Introducing … The Freeway Fighters Network
Early in the Interstate era, an initial cadre of freeway fighters contested the misleading narrative of progress so often associated with highway building, especially in cities. Citizen-led groups like the Movement Against Destruction, the Emergency Committee on the Transportation Crisis, and People Before Highways recognized the massive damage highways cause to communities, cities, and environments.
We are now entering the seventh decade of the American experiment in highway building and, like the original freeway fighters, we know it is not sustainable. This is why local campaigns from Houston to Minneapolis, Syracuse to Seattle, and in dozens of cities and towns in between, have joined forces to form the Freeway Fighters Network, a nationwide coalition to once again center people before highways in infrastructure investments.
The Freeway Fighters Network, supported by the Congress for the New Urbanism, tracks more than 60 local freeway fighting efforts across the country and coordinates collective action at the national level. In addition to fighting freeways in their own communities, network members advocate for a larger shift in transportation public policy to support the following principles:
- A commitment to stop expanding highways and building new ones;
- The transformation of existing highways that damage communities into assets like city streets, housing, and green space;
- Renewed investments in multimodal transportation systems in place of highways;
- Parallel investments in community development that builds wealth for current residents and allows them enjoy the benefits of a highway’s transformation;
- A priority to make amends to the people displaced or negatively affected by highway building.
Each of these principles embodies the community-based advocacy of network members. Examples of their efforts include:
- In New Orleans, the Claiborne Avenue Alliance champions a renewed effort to take down the Claiborne Expressway and reclaim the historic neutral ground underneath it for the residents of the historically Black Tremé neighborhood as a pathway for community revitalization.
- In Portland, No More Freeways calls on Oregon’s leaders to end their freeway expansionist policies that have never solved traffic congestion, perpetuate existing racist transportation and land use decisions from the last century, and significantly contribute to air pollution.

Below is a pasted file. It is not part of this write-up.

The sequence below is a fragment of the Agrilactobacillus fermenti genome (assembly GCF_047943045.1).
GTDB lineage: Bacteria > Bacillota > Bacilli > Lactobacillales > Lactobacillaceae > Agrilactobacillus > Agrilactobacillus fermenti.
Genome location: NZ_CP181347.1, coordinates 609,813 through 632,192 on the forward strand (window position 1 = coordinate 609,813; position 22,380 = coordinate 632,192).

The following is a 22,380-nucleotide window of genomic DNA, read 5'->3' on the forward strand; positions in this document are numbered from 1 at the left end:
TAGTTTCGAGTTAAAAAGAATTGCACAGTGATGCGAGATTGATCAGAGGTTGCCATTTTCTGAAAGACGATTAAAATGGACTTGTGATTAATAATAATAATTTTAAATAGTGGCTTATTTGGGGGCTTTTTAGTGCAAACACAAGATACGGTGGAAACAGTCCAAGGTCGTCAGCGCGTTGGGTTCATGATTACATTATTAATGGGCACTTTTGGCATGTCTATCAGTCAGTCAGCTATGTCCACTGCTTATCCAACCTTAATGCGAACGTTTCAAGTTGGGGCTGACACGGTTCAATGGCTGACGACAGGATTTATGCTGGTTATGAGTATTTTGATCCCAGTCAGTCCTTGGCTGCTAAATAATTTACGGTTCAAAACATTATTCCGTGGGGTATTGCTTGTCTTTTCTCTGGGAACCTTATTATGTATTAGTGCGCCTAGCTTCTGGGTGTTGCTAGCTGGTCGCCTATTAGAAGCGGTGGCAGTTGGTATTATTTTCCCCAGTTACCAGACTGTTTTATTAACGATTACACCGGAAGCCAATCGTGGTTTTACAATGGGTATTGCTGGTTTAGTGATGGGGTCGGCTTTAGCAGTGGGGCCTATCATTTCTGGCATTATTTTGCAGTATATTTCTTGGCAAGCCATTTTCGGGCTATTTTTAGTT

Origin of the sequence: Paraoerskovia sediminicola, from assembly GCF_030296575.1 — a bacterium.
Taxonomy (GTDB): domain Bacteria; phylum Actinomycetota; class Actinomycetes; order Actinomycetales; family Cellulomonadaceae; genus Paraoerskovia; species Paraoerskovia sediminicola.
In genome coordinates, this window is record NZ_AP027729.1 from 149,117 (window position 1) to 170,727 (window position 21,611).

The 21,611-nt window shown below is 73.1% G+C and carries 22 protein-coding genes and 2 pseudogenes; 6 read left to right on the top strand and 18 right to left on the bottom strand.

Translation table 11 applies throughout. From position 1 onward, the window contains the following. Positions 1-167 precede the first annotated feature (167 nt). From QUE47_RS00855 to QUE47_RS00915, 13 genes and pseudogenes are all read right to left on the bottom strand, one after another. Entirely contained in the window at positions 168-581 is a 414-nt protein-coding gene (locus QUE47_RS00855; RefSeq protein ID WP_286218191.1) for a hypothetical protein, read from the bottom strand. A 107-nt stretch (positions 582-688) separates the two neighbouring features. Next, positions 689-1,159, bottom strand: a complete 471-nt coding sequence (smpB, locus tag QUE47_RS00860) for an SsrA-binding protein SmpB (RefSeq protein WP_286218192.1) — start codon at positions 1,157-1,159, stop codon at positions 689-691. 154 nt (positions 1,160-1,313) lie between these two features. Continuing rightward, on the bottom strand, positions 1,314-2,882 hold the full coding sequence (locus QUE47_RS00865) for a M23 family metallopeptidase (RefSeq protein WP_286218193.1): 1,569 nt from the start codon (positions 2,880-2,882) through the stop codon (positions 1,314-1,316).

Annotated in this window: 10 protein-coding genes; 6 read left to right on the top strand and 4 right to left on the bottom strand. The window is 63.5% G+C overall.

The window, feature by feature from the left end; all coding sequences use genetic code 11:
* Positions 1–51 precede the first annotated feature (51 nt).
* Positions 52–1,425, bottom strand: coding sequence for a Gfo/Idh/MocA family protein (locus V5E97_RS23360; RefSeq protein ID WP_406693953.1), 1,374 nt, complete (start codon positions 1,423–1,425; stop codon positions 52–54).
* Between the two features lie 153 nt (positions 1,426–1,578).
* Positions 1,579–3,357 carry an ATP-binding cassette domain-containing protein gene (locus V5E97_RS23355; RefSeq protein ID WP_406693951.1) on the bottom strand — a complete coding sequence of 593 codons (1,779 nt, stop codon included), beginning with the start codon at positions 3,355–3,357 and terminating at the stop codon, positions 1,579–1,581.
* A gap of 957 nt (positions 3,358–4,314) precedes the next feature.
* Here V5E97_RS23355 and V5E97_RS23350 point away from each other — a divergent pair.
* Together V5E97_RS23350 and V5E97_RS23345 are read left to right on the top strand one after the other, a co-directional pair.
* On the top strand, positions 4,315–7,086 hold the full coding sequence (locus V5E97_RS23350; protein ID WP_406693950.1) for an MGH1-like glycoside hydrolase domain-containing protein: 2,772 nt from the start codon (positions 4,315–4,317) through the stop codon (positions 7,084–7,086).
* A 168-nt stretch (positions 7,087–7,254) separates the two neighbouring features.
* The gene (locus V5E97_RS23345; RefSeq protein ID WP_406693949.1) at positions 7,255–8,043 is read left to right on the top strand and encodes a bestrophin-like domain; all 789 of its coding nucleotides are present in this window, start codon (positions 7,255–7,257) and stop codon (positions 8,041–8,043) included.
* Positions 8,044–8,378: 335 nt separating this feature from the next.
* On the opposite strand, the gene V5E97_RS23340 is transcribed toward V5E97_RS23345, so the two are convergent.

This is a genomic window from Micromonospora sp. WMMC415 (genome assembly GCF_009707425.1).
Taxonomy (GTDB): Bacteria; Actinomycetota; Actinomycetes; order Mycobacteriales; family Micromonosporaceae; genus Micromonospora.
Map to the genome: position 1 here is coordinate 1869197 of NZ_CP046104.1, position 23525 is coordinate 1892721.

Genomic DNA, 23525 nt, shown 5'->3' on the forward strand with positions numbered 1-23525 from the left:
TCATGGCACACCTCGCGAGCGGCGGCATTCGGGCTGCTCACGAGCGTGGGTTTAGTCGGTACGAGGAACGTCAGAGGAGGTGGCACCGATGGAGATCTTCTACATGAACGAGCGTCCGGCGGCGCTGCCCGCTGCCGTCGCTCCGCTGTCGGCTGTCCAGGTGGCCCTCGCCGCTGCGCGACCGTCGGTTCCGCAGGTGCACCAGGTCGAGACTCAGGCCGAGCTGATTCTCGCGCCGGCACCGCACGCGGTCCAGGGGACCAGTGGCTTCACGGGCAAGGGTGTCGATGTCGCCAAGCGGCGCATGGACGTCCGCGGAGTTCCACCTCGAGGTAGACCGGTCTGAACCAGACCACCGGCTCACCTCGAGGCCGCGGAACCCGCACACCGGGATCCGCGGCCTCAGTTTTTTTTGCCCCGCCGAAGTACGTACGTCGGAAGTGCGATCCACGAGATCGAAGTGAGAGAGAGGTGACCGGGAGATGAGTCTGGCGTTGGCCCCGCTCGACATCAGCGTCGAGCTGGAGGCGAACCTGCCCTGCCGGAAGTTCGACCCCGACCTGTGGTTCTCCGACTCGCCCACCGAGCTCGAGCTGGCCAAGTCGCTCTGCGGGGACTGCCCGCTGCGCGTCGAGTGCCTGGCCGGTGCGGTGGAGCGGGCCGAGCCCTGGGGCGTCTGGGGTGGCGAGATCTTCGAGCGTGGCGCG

- In Rochester, New York, Hinge Neighbors, Inc. seeks to build on the success of the city’s Inner Loop East Transformation and make the removal of the northern part of the Inner Loop a truly reparative project that helps current residents build household wealth.
- In Shreveport, Allendale Strong teaches community members how to invest in and support their neighborhood even as they oppose a proposed extension of I-49 through it.
These freeway fighters are but a handful of the groups that exist across the country who recognize that while their individual efforts may ultimately be successful, they will not stop highway builders elsewhere from inflicting harm on communities like theirs. The Freeway Fighters Network provides a venue for local campaigns to share information and mutually support each other. It's also a vehicle for action, as we tell local, state, and federal decision makers with a unified voice there are better alternatives to highway building.
Why now? We have reached a turning point. Many of our freeways are reaching the end of their lifespans—and their continuing purpose and worth is being called into question. Do we continue to invest in a transportation system that ravages the environment and causes social, economic, and physical harm to the people who live in its path? Or should we divest from polluting highways and build instead green infrastructure that integrates inclusive mobility and community development. We believe the latter.
The Freeway Fighters Network recognizes that the highways built during the 20th Century have created a system of car-dependency that is difficult to disentangle, but until this happens, it is impossible to meet the 21st Century climate and environmental challenges that threaten public health, economic vitality, and community stability.